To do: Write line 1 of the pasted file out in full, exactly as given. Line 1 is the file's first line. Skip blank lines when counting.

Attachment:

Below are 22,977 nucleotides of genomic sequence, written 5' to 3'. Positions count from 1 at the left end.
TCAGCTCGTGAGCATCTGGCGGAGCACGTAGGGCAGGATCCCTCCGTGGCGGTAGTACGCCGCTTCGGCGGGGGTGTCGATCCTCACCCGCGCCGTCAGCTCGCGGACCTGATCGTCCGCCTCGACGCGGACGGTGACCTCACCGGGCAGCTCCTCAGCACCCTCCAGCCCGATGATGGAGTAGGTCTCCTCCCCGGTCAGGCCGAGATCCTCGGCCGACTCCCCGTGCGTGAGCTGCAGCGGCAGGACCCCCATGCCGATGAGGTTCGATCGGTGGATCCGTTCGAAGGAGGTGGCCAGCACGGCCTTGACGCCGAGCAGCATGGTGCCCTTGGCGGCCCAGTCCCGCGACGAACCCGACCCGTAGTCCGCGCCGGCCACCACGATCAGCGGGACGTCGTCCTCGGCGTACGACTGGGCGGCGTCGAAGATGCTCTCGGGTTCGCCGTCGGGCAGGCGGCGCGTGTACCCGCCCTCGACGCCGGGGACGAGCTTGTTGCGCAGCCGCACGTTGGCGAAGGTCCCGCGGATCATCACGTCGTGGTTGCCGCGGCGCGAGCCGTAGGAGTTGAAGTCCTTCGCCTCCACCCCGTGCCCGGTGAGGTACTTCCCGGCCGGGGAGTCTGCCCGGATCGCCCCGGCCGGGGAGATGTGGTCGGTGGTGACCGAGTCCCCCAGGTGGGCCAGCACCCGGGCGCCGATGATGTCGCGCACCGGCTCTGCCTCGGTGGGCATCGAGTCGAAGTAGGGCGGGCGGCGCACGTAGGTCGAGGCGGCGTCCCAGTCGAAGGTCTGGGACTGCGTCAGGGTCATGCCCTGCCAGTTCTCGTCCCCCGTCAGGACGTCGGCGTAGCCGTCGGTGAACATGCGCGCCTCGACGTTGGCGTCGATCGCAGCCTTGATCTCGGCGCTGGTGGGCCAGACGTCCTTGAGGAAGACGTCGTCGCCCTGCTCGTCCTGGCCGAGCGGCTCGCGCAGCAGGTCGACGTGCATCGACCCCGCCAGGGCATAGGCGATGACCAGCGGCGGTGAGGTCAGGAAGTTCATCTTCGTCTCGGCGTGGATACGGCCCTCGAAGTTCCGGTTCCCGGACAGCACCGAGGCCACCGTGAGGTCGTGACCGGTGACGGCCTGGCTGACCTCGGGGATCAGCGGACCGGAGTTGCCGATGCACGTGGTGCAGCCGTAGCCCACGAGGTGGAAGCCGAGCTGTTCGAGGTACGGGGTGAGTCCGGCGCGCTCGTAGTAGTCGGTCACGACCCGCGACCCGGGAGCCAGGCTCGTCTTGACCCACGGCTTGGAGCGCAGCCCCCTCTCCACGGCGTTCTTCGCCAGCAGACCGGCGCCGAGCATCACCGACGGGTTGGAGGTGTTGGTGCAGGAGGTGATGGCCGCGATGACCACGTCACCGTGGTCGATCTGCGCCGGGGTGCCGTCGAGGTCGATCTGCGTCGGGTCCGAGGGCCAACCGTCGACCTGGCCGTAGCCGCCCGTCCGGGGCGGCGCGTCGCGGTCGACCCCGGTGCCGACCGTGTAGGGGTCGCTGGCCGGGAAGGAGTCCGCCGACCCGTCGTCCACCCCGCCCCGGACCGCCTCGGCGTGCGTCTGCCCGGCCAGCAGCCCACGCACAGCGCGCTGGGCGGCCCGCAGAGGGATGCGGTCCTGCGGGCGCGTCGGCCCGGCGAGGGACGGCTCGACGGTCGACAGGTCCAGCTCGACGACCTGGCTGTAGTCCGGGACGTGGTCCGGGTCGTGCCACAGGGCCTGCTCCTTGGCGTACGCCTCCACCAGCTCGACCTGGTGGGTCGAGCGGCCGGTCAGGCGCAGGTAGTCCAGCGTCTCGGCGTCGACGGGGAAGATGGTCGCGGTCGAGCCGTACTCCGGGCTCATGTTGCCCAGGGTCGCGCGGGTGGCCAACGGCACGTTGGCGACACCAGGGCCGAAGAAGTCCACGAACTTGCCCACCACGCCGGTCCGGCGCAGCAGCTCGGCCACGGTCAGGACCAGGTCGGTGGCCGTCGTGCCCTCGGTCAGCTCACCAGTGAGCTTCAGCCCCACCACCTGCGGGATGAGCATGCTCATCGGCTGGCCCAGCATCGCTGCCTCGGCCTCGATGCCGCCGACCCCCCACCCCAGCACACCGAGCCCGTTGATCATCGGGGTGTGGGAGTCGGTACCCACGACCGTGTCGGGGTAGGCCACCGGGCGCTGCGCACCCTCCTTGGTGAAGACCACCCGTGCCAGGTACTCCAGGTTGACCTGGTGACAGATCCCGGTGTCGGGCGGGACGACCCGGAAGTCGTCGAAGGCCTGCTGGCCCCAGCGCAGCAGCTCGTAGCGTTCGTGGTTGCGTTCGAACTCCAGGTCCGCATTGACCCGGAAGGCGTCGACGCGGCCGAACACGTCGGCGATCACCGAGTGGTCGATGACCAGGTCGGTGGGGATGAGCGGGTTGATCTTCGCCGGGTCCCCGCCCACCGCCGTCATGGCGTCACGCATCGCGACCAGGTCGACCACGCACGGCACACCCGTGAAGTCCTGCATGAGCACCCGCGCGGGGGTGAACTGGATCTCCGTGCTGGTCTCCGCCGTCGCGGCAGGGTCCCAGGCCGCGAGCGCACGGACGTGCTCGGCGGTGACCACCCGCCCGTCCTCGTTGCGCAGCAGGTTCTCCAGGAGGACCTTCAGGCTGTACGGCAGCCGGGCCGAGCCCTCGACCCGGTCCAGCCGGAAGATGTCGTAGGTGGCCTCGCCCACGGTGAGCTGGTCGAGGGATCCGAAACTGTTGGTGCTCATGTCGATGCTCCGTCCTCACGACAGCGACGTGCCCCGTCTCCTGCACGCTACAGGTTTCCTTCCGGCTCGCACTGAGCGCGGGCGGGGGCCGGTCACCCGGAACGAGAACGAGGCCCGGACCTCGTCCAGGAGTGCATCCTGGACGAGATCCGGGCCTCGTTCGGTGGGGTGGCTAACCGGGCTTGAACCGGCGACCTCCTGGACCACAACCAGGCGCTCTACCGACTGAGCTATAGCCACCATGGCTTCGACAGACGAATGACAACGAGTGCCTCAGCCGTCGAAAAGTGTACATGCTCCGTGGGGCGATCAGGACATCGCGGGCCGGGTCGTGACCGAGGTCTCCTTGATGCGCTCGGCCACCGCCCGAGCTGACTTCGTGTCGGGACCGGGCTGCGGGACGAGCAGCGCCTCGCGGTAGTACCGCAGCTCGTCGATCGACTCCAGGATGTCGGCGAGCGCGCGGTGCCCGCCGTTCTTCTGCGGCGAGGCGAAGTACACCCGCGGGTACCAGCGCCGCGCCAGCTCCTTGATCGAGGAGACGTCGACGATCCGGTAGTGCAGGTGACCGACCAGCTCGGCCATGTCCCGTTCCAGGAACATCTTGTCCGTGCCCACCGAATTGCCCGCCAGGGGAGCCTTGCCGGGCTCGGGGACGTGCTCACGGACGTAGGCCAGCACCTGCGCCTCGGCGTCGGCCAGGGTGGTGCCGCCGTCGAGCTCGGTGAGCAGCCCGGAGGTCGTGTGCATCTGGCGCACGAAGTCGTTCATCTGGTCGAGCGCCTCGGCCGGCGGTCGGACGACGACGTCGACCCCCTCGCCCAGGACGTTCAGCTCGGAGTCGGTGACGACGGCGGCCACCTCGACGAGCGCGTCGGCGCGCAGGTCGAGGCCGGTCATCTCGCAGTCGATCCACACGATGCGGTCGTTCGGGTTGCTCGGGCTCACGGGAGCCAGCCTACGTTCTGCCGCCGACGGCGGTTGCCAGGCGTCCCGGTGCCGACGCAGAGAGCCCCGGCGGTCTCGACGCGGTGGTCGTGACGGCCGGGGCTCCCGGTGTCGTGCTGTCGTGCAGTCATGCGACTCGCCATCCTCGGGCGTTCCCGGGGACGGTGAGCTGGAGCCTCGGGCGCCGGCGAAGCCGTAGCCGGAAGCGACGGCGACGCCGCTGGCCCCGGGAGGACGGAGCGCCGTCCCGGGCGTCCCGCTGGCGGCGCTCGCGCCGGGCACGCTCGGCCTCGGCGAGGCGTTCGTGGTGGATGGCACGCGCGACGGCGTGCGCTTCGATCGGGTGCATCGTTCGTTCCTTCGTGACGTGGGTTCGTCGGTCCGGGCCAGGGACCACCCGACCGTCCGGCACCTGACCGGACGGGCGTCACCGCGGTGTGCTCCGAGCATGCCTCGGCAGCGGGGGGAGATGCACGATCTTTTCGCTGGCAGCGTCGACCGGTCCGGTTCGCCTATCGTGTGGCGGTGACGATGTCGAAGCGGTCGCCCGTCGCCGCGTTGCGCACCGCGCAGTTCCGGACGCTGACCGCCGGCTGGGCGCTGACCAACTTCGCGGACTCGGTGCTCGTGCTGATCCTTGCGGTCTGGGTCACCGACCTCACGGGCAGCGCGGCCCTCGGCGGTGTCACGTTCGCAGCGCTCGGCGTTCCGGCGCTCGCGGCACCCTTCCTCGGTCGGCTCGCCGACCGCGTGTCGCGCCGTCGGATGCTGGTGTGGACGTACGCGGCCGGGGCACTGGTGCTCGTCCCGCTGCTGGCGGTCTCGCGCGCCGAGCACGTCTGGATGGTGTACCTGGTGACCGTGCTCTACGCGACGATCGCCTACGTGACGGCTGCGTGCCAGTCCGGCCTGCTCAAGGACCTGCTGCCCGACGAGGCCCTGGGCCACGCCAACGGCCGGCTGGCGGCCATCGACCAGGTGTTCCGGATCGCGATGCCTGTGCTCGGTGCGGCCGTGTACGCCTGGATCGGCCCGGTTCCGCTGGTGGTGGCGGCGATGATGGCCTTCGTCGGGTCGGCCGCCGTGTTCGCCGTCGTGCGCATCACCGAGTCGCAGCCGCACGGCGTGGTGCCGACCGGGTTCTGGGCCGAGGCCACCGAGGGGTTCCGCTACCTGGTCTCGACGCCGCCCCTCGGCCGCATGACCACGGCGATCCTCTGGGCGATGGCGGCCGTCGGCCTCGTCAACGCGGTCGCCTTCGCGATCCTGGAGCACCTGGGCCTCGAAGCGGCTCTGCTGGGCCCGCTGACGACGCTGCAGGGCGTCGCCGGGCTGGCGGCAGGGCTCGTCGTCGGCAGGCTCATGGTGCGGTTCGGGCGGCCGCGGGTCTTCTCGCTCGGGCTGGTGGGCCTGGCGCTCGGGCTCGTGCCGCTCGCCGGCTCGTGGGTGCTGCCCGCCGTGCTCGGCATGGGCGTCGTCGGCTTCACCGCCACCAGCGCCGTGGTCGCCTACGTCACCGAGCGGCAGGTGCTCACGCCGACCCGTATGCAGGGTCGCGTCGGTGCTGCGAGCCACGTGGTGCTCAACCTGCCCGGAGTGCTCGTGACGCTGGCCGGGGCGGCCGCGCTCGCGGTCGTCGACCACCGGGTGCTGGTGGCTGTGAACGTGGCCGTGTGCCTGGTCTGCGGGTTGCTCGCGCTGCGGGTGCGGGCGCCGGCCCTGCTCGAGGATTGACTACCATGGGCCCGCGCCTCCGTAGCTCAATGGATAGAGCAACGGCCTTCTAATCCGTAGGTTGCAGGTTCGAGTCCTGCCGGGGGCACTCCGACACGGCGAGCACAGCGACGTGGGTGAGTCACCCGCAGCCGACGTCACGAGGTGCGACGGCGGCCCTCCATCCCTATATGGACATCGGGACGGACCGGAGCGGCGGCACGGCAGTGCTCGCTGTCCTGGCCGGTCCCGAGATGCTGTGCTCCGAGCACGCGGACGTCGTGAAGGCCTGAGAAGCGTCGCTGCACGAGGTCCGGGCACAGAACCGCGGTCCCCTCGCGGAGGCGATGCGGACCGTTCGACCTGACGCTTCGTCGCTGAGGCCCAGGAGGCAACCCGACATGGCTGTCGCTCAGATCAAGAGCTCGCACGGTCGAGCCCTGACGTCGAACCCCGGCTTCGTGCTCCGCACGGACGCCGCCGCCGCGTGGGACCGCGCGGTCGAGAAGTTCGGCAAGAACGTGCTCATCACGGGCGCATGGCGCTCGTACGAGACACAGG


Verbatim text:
Below are 22,977 nucleotides of genomic sequence, written 5' to 3'. Positions count from 1 at the left end.